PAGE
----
Ghostwire: Tokyo Performs Better On The PS5 Than Xbox Series X

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Disappointing For A First-Party Xbox Studio!

Ghostwire: Tokyo initially launched over a year ago as a timed console exclusive for the PS5. While Microsoft acquired Zenimax Media before the game’s release, the gaming giant honored existing exclusivity deals like Deathloop and Ghostwire: Tokyo.

This meant that Tango Gameworks had a whole year to optimize the game for the Xbox Series S|X consoles. The game launched in a far from stellar state on PS5, but it looks like Ghostwire: Tokyo has disappointed on Xbox consoles.

Speaking on the latest Digital Foundry podcast, the team explained that the game performs better on PS5 than the Xbox Series X.

YouTube video

The performance difference lies between 5-10%. This is not a huge difference, and many gamers are unlikely to notice the performance gap in real-time gameplay, but this is disappointing for a first-party release.

It should be noted that Xbox Series X is the more powerful console of the two. Microsoft advertises it as the world’s most powerful console, yet Ghostwire: Tokyo does not do a great job showcasing the hardware.

The game also disappoints in areas like ray tracing. Digital Foundry noted that ray-traced reflections are superior on PS5. Ray-traced shadows exhibit alignment bugs, and the game runs at a slightly lower native resolution on the Xbox Series X in quality mode.

Looking at Microsoft’s budget offering, ray tracing is not present on the console. This is not surprising when considering the console’s capabilities, but Ghostwire: Tokyo also runs below 60 FPS in performance mode on the Xbox Series S.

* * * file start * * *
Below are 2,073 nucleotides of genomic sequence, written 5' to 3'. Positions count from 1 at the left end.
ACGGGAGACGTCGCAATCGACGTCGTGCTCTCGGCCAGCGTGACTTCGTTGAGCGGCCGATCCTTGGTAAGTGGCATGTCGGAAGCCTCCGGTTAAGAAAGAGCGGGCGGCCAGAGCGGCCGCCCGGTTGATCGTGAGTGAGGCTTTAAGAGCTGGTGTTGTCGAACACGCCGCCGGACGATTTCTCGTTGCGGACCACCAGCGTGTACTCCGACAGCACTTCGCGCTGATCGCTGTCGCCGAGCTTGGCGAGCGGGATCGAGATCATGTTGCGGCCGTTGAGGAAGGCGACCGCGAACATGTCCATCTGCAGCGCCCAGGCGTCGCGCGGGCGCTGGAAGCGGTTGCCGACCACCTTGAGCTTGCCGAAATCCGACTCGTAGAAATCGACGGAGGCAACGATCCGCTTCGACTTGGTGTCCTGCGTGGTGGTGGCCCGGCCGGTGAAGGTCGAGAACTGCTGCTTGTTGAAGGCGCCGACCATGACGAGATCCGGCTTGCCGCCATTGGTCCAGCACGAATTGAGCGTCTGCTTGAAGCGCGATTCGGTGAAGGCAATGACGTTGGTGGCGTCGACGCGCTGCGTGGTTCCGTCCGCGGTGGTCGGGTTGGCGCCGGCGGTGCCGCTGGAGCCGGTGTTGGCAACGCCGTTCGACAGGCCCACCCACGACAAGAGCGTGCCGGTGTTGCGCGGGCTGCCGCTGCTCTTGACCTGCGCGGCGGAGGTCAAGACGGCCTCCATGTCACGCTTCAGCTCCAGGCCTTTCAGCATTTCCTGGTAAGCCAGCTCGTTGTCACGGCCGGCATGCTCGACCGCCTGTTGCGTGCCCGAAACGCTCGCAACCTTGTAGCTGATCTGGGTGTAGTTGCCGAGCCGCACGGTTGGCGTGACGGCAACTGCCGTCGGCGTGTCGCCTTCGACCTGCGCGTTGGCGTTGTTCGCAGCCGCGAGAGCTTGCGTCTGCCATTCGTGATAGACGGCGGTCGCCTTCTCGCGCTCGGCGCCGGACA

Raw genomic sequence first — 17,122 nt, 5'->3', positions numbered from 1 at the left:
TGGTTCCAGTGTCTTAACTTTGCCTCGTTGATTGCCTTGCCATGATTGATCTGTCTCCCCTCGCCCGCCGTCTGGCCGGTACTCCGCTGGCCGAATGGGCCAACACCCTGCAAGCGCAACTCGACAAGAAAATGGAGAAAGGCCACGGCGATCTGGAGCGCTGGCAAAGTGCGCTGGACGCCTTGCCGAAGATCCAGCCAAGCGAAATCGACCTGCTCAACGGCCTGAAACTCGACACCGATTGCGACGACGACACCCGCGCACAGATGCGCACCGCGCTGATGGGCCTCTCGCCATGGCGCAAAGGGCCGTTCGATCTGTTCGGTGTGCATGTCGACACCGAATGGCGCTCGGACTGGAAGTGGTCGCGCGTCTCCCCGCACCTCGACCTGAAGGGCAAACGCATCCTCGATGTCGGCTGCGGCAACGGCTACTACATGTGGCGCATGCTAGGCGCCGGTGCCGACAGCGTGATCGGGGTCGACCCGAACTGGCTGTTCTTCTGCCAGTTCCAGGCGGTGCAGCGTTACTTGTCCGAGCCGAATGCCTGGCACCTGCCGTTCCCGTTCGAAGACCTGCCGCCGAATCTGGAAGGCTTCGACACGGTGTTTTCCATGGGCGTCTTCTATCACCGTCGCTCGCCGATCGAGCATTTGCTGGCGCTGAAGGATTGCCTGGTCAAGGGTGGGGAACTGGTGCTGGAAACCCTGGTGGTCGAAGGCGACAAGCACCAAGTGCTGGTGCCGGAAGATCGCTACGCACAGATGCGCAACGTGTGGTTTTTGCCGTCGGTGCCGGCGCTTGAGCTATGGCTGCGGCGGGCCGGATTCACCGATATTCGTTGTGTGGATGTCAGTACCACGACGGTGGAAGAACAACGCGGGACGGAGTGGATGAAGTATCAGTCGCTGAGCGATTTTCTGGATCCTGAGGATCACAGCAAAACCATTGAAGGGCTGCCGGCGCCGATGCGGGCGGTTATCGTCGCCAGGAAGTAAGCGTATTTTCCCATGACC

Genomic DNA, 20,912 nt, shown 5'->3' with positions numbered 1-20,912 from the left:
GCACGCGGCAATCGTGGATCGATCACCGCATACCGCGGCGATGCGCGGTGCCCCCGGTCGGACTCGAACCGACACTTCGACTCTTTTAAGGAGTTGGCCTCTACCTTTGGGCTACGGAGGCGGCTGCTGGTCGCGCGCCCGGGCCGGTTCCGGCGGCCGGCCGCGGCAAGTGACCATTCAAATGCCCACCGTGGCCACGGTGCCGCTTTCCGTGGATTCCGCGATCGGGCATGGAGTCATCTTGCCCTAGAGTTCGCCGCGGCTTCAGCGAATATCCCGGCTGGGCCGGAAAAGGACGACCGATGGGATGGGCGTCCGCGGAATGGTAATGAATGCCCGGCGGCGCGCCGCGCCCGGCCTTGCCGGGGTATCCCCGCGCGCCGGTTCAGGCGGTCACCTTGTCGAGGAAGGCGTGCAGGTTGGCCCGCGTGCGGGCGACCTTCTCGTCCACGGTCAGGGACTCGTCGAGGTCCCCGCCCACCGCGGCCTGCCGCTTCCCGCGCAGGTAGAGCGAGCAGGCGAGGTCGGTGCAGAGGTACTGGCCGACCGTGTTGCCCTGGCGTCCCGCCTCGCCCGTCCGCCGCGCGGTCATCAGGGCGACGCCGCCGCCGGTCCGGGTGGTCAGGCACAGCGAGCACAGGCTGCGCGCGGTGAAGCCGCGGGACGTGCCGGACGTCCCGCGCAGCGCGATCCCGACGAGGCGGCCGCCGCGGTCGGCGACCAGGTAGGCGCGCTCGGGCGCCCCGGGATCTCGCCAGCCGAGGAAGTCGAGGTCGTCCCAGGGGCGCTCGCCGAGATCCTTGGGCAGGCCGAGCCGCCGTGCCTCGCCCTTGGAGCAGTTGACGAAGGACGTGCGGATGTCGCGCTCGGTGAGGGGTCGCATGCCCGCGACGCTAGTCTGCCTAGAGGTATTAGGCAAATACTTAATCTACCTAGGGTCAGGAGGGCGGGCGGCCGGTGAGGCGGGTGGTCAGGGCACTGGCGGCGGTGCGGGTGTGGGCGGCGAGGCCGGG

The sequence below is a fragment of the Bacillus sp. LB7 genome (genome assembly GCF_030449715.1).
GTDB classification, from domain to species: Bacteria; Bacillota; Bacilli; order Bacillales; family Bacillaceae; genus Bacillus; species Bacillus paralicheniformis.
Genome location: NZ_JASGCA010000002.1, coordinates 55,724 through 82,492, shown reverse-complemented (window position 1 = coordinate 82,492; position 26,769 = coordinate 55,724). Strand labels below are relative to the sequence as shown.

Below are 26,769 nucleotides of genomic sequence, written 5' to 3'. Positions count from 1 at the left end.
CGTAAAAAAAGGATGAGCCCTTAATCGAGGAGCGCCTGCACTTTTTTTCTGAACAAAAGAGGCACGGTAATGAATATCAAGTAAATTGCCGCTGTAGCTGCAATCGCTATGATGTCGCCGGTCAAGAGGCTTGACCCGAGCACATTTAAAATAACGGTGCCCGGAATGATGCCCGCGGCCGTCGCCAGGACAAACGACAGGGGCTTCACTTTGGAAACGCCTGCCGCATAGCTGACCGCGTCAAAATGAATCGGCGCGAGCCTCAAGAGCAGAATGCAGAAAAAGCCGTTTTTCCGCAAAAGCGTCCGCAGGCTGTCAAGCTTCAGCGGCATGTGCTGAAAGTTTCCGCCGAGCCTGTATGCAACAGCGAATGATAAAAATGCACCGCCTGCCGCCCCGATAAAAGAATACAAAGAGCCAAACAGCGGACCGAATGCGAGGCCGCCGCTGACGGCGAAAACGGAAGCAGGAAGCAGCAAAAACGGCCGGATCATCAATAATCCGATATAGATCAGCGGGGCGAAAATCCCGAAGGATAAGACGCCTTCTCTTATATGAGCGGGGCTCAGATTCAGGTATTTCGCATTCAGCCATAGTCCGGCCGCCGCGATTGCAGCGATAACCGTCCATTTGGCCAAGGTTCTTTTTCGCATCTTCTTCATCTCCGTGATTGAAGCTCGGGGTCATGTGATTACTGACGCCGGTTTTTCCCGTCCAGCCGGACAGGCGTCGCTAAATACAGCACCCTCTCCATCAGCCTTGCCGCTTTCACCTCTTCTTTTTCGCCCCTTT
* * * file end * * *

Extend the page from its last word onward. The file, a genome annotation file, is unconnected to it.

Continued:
Xbox users and Ghostwire: Tokyo fans can expect a more comprehensive look at the performance and visual differences between the PS5 and Xbox Series S|X versions of the game when Digital Foundry releases their full breakdown.

Nonetheless, it is disappointing to see a first-party studio releasing a subpar port that does not fully utilize the Xbox Series S|X consoles. Recently, Redfall also drew criticism for a similar announcement when Arkane Studios revealed that the game would skip a 60 FPS mode at launch.

Fans have been worried that this may indicate an increasingly common trend with recent Xbox Series S|X releases, but Microsoft will hopefully address such concerns in the upcoming months.

Speaking of criticism, Ghostwire: Tokyo has also seen a slew of negative Steam reviews following the addition of Denuvo to the PC version over a year after its release.

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